The trail drive began in the late spring when grass was plentiful. For three months, a handful of man rode herd over more than 1000 head of wild longhorn cattle, moving them less than fifteen miles a day. The centerpiece of any cattle drive was the chuck wagon. Charles Goodnight is given credit for inventing the first of these by taking an old army wagon and strengthening it with extra hard wooden axles, and having a chuck box mounted on the rear end. A storage area to the front carried supplies and bedrolls. In many ways the cook or "cookie" was the most important member of the drive, and he generally got paid better than the other men. The cook drove the chuck wagon ahead of the herd and was responsible for selecting campsites in the evenings and stopovers for the noonday meal. Besides the cook, there was the trail boss, an experienced cowboy who had been up the trail before, knew where the grass and water were and also knew the dangers along the trail. Some cowboys were positioned at the front of the herd while others rode "flank" on the sides of the herd and still others rode "drag" at the back of the herd. All cowboys shared the job of watching the herd at night, hoping that the cattle did not become spooked and begin running. Younger cowboys were often given the job of horse wrangler. Their job was to care for the horses used to herd the animals along the long drive north.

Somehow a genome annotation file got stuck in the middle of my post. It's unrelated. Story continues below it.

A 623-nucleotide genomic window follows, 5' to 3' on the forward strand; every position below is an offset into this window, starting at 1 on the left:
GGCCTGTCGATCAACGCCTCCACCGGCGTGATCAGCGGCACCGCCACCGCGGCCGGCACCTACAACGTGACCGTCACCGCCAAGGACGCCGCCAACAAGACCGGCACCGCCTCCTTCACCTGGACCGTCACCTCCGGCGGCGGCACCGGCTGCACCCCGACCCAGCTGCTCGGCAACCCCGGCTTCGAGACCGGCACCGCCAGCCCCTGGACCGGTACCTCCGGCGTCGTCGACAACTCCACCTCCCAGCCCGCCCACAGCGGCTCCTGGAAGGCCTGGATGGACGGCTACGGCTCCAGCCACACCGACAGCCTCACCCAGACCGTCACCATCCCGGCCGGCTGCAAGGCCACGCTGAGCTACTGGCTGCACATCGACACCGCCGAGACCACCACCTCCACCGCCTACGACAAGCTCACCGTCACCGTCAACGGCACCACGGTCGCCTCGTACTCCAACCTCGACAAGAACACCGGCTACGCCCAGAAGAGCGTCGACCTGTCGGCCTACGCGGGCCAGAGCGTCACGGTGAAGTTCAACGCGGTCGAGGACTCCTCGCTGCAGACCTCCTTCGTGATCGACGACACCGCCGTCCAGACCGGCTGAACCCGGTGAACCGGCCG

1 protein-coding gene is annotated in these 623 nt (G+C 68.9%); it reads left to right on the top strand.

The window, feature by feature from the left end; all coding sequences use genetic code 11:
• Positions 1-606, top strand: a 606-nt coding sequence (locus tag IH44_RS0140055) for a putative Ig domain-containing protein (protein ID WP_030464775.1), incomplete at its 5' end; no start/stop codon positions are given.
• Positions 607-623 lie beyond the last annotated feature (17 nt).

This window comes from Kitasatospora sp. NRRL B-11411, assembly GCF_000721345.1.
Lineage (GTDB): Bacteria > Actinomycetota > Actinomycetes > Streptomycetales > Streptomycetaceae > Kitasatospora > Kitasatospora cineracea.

On the trail, cowboys encountered the boredom and dangers of riding herd on more than 1000 head of cattle. Cowboys ran into unpredictable weather. Crossing treacherous rivers, some cowboys and cattle drowned. There were rattlesnakes, stampedes, and Indians. In the early days of the cattle drives, Indians still ranged across West Texas, leading a nomadic lifestyle chasing buffalo. Some Comanche ranged across northwest Texas until the mid-1870s when Quanah Parker led his band to Fort Sill, in Oklahoma.
When the cowboys finally reached the end of the trail, they celebrated in grand style. Then it was back to Texas for another drive the next year.